Nike has been one of the most phenomenal companies that I work for. I work for some great folks like Microsoft, but Nike really grounded me. There are some amazing, talented folks that were there that I had the fortune to work under, get trained under and learn and grow from, which would sort of set the foundation of how I operate. Even till today. I mean, all credit to Nike for where I am today for sure. 

Ryan Alford[00:05:54] That's great, so we started at Nike. Was Microsoft next? 

Satya Sivunigunta [00:06:01] No, that's a chain. Every interview that I go to, people typically ask me, oh, why did you move right there? There's a single common element in my journey of my going from job to job. It is that I’ve been recruited by somebody or I've followed somebody that I work with. Same story with Nike. I had a fantastic boss. She moved to Microsoft to lead their e-commerce team and she said, “hey, we need you to come be part of my team”. Call it gratitude. Call it loyalty. The fantastic team that she built. I followed her and several others from Nike to join Microsoft to lead their product design team and UX team. I was part of the Microsoft Azure cloud and then also the Microsoft commerce platform. Microsoft was trying to sell stuff online. They still do today in my team's responsibility was to sort of build-out that entire e-commerce experience along with that, a few other things. But yeah, mostly it's just e-commerce. And then from there, I went to Ogilvy, which was, again, a phenomenal move. I moved all the way from Seattle to New York City. Again great role, a great team followed somebody that I had worked for before, led banking, retail and health care, primarily product teams. So we would typically go solve problems for clients and try to understand the problem, empathize and quickly come up with some digital solutions. From there, I moved to Chicos down in Florida. Let their e-commerce teams, then JC Penney work for two leaders. These were phenomenal leaders and I learned a ton from them, then went up to Detroit to work for a private equity firm which bought art van furniture and then finally to Conn’s HomePlus, back in Texas.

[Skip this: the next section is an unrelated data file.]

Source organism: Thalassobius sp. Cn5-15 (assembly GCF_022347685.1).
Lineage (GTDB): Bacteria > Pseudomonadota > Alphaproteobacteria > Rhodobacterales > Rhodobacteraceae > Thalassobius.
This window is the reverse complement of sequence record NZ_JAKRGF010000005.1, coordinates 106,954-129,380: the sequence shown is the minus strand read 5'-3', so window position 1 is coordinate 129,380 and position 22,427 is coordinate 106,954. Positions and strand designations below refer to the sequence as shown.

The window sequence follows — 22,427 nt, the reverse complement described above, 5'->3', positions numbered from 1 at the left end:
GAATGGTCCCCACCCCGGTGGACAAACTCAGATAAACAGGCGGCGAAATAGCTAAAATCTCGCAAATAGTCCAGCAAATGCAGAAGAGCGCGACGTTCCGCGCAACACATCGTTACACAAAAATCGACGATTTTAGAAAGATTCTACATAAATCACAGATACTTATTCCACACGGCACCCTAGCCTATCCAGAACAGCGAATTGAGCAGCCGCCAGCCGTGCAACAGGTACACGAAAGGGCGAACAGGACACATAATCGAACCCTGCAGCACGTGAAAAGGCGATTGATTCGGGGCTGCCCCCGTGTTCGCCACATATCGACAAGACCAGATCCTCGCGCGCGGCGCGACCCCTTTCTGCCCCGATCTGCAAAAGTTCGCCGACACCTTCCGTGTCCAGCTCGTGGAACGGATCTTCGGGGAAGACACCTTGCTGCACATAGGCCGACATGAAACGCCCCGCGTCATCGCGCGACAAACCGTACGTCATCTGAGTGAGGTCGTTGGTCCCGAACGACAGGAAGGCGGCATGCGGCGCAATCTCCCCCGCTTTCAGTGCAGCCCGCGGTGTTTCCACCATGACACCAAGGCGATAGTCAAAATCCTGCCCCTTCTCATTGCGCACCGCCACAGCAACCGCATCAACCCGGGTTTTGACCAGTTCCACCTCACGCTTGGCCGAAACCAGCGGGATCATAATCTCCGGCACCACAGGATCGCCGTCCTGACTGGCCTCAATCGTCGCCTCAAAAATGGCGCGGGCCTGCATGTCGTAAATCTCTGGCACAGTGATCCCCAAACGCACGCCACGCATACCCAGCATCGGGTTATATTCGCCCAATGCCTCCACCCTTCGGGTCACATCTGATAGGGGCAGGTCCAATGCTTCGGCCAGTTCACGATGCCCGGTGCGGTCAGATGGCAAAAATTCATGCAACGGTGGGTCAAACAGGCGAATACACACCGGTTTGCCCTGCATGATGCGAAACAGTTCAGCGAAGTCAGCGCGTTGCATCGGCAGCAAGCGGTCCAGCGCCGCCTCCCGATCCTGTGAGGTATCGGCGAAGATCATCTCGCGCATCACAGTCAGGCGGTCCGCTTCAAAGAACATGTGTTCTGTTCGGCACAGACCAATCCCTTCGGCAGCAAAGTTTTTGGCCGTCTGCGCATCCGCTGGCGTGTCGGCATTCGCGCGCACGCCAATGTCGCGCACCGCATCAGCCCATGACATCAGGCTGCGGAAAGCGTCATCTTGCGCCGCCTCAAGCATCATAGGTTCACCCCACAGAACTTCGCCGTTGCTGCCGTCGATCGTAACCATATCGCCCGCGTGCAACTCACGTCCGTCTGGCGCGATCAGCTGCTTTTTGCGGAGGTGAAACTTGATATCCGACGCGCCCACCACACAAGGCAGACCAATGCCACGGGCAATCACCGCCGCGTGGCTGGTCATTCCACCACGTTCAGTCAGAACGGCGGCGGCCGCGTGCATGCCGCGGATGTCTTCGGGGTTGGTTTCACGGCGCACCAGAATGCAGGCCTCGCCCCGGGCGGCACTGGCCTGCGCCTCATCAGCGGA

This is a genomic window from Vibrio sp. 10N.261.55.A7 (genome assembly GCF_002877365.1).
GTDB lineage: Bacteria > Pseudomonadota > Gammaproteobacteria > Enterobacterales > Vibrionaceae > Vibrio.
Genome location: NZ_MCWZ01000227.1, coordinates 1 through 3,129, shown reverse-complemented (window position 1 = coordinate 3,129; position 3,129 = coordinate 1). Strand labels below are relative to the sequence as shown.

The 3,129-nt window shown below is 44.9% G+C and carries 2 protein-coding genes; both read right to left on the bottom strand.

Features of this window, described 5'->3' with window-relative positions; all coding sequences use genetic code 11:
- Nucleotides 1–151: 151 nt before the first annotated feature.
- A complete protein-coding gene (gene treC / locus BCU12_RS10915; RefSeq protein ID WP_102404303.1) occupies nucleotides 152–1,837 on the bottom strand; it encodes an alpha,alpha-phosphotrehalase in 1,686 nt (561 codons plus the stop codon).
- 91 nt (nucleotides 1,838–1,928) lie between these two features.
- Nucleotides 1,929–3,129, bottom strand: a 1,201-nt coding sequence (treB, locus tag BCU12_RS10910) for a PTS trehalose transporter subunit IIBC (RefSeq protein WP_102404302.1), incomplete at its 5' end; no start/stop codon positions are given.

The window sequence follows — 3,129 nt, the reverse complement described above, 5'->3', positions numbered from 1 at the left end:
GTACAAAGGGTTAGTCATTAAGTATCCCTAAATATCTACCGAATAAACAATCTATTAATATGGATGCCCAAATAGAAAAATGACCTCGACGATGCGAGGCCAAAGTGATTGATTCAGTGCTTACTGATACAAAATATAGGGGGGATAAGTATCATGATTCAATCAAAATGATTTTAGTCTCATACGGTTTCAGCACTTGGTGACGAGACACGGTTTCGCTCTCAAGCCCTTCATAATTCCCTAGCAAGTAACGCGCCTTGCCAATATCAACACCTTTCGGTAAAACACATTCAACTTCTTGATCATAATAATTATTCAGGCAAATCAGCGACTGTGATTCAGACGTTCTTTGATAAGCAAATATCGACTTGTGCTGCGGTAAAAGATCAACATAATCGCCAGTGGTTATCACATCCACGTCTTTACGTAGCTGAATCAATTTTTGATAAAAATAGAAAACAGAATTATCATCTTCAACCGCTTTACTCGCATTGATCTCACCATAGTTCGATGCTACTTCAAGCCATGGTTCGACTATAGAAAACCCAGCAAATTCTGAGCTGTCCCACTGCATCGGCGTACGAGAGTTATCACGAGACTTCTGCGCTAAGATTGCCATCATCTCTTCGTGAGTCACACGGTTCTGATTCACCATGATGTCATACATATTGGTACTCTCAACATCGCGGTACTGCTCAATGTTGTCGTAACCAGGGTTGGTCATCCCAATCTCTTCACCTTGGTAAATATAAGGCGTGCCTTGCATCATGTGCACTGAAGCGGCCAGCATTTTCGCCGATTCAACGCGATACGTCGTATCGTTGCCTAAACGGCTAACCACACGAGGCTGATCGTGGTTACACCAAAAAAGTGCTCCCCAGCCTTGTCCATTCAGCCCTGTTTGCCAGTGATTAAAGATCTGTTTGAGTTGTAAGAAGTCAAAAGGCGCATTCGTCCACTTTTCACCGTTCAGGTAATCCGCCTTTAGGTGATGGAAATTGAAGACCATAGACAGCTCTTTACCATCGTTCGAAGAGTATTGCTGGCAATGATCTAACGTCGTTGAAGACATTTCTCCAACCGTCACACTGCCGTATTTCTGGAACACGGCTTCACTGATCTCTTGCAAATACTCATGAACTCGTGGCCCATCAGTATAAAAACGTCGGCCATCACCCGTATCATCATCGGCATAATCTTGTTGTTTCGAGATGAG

Ryan Alford[00:08:45] Being an agency owner and the time you spent at Ogilvy and anyone that's listening that knows the agency world there's a zero to it may have started and ended with David Ogilvy in some way, shape or form. But an interesting perspective being client-side as much as you have, but also spending six years on the agency side that probably maybe talk a little bit about that, that perspective probably armed you pretty well, I imagine on the client-side, understanding the agency tactics. I'm sure most of the size companies you've been working with, you've probably had an agency that worked with you. How was that dynamic? Having myself been the CMO on the client-side as well? It's been interesting and eye-opening playing both sides of that fence. But any perspective there? Do you empathize with your agencies a little more? 

Satya Sivunigunta [00:09:52] I do. Actually, it's both for sides. So every time I bring in I've got multiple agencies today, no matter where I go, the internal team feels like the agency doesn't have empathy towards the brand. They don't spend enough time knowing the brand. They know who you are, what pains you go through. You are high-flying hotshots. Do you think you could come in and solve all my problems? That's the internal team's marketing team or whatever, though, right?  You think you can solve a problem in like 12, 16 or 18 weeks. 

Ryan Alford[00:10:38] And you and we've been spending 20 years doing it. 

Satya Sivunigunta [00:10:44] On the flip side, I think the agency is what taught me is the agility factor. You move really fast. You've got very little time. You've got to understand the problem. You've got to empathize. You've got to come from the other world, empathize. And then you've got a prototype and then you've got to test to validate, iterate and then go back and build another prototype. And then finally, you're sort of ready to go get in front of the customer. That typically takes quite a bit of time if you live on the brand side, because brands and companies move very, very slow and given the red tape and all that, that sort of exists within an organization, I think that's where the agencies come in and are able to seamlessly navigate and empathize with everybody but really mission-focused and getting things done. That's what I learned. If I have to distil all my six years with ugly is learned agility, how to move fast, how to how to be nimble and then get your message across within the 30 minutes that you have with the client, even within 30 minutes, you really got five minutes to make an impact and then that's it. So I totally empathize.